10 ReceivingWhen a mobile phone (MS) is called, the telephone central office sends the number to the MSC.MSC searches for the location of the MS by sending query signals to each cell in a process “paging”.If MS is found, MSC transmits a ring signal and assigns a voice channel to the call when MS answers.
11 RoamingA user can have access to communication or can be reached where there is a coverage.Neighboring service providers can provide extended coverage through a roaming contractSimilar to snail mail between countries
12 Generations of Cellular System First generation :was designed for voice communication using analog signalsAMPS (Advanced Mobile Phone System): one of the leading analog cellular phone systems used in North AmericaUses FDMA (frequency division multiple access) to separate channels in a linkOperates in the ISM 800-MHZ bandUses two separate analog channels, one for forward and one for reverse communicationUses FM (frequency modulation) to modulate voice channel and FSK (frequency shift keying) modulation to modulate control channel
14 Generations of Cellular System Second generation:To provide high-quality (less noise-prone) voice transmissionwas designed for voice communication using digital signalsThree major digital cellular phone systems:D-AMPS (Digital AMPS):Backward compatible with AMPS(Use same bandwidth as AMPS 800MHz)Resue factor of 7.GSM (Global System for Mobile Communication):Uses two bands for duplex communication( forward , reverse)Each uses 25 MHz band124 channel with 200 KHz separated by guard bandReuse factor as low as 3 because of complex error correction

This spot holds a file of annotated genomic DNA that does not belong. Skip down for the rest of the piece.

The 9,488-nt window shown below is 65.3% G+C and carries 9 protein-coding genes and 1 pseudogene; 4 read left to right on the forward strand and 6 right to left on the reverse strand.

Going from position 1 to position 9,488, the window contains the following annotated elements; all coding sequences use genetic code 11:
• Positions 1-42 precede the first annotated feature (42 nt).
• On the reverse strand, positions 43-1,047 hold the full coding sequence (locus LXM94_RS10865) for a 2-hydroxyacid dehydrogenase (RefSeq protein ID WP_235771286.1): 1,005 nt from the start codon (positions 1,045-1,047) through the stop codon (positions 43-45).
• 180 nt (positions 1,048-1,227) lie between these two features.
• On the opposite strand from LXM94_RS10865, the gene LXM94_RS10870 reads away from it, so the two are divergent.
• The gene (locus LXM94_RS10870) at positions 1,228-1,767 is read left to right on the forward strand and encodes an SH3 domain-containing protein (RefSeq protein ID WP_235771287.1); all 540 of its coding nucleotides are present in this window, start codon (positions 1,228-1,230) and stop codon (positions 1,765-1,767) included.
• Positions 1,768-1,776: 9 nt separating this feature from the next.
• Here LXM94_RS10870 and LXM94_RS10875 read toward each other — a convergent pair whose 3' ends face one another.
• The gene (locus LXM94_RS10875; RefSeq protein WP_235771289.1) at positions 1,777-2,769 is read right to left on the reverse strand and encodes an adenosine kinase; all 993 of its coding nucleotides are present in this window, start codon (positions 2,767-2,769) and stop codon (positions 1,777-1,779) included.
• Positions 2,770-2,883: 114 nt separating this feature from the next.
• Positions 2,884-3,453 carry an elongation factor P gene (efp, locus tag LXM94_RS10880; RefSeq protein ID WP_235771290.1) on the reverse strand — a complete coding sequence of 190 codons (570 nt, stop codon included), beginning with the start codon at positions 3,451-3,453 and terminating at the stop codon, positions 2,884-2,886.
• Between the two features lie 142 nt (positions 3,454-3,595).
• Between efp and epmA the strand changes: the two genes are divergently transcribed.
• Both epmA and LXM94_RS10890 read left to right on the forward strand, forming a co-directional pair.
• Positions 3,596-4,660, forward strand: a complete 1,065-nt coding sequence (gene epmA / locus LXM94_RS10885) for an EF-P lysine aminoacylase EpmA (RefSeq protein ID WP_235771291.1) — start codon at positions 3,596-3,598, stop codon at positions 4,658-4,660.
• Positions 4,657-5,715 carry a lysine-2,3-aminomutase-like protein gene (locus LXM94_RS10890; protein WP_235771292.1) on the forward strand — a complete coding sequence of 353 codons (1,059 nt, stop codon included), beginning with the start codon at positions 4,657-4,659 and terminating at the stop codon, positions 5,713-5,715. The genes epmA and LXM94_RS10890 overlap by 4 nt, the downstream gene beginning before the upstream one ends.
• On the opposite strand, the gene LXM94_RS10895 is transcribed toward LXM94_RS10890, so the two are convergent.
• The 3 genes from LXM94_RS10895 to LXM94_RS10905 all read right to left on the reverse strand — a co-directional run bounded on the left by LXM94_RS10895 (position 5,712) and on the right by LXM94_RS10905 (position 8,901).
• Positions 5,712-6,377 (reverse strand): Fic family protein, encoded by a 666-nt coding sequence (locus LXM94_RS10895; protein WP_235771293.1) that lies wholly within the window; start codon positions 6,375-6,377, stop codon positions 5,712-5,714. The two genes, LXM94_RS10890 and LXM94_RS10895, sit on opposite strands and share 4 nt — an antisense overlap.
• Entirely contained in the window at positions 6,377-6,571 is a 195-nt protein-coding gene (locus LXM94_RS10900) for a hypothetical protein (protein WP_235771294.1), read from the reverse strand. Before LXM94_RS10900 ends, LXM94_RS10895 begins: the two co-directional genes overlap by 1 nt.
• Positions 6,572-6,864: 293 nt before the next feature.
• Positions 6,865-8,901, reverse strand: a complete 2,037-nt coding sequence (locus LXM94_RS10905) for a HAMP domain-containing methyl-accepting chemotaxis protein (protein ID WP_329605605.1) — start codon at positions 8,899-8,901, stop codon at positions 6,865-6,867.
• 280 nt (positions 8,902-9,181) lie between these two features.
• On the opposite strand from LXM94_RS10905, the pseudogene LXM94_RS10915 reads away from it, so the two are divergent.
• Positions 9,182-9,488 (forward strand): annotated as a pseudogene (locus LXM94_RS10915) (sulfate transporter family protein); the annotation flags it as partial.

15 Generations of Cellular System Second generation:IS-95 (Interim Standard 95)Uses two bands for duplex communication (Each band is 800 MHz or 1900 MHz divided into 20 channel of MHz separated by guard band )Forward uses CDMA and it needs to synchronize the channel.Reverse uses DSSS without without synchronization.Reuse factor of 1 because the DSSS and CDMA will not allow interference.
16 Figure 16.5 Second-generation cellular phone systems